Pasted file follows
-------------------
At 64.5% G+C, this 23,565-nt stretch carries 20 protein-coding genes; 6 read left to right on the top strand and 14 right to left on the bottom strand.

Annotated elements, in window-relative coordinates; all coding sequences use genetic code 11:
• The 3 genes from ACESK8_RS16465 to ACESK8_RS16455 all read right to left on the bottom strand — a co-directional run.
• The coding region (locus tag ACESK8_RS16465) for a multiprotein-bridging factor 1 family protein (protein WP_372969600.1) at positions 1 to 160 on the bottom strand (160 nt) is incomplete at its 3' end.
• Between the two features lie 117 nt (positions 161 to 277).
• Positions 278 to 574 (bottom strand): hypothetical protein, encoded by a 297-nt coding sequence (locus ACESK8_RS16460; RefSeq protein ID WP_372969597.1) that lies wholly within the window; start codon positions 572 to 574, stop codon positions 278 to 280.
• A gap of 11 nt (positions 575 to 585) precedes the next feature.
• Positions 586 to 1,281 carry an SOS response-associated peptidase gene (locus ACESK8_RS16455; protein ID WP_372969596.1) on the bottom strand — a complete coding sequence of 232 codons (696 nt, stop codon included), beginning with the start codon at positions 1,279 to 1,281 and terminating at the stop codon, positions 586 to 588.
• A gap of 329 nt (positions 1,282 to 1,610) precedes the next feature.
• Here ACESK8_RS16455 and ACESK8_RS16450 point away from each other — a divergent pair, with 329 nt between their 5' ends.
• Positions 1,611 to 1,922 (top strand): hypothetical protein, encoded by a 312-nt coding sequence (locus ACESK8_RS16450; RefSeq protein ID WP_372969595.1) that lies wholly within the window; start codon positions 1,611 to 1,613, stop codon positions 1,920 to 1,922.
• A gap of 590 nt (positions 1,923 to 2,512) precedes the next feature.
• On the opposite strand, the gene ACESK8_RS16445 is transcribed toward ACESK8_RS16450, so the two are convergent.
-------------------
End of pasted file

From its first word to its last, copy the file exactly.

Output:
At 64.5% G+C, this 23,565-nt stretch carries 20 protein-coding genes; 6 read left to right on the top strand and 14 right to left on the bottom strand.

Annotated elements, in window-relative coordinates; all coding sequences use genetic code 11:
• The 3 genes from ACESK8_RS16465 to ACESK8_RS16455 all read right to left on the bottom strand — a co-directional run.
• The coding region (locus tag ACESK8_RS16465) for a multiprotein-bridging factor 1 family protein (protein WP_372969600.1) at positions 1 to 160 on the bottom strand (160 nt) is incomplete at its 3' end.
• Between the two features lie 117 nt (positions 161 to 277).
• Positions 278 to 574 (bottom strand): hypothetical protein, encoded by a 297-nt coding sequence (locus ACESK8_RS16460; RefSeq protein ID WP_372969597.1) that lies wholly within the window; start codon positions 572 to 574, stop codon positions 278 to 280.
• A gap of 11 nt (positions 575 to 585) precedes the next feature.
• Positions 586 to 1,281 carry an SOS response-associated peptidase gene (locus ACESK8_RS16455; protein ID WP_372969596.1) on the bottom strand — a complete coding sequence of 232 codons (696 nt, stop codon included), beginning with the start codon at positions 1,279 to 1,281 and terminating at the stop codon, positions 586 to 588.
• A gap of 329 nt (positions 1,282 to 1,610) precedes the next feature.
• Here ACESK8_RS16455 and ACESK8_RS16450 point away from each other — a divergent pair, with 329 nt between their 5' ends.
• Positions 1,611 to 1,922 (top strand): hypothetical protein, encoded by a 312-nt coding sequence (locus ACESK8_RS16450; RefSeq protein ID WP_372969595.1) that lies wholly within the window; start codon positions 1,611 to 1,613, stop codon positions 1,920 to 1,922.
• A gap of 590 nt (positions 1,923 to 2,512) precedes the next feature.
• On the opposite strand, the gene ACESK8_RS16445 is transcribed toward ACESK8_RS16450, so the two are convergent.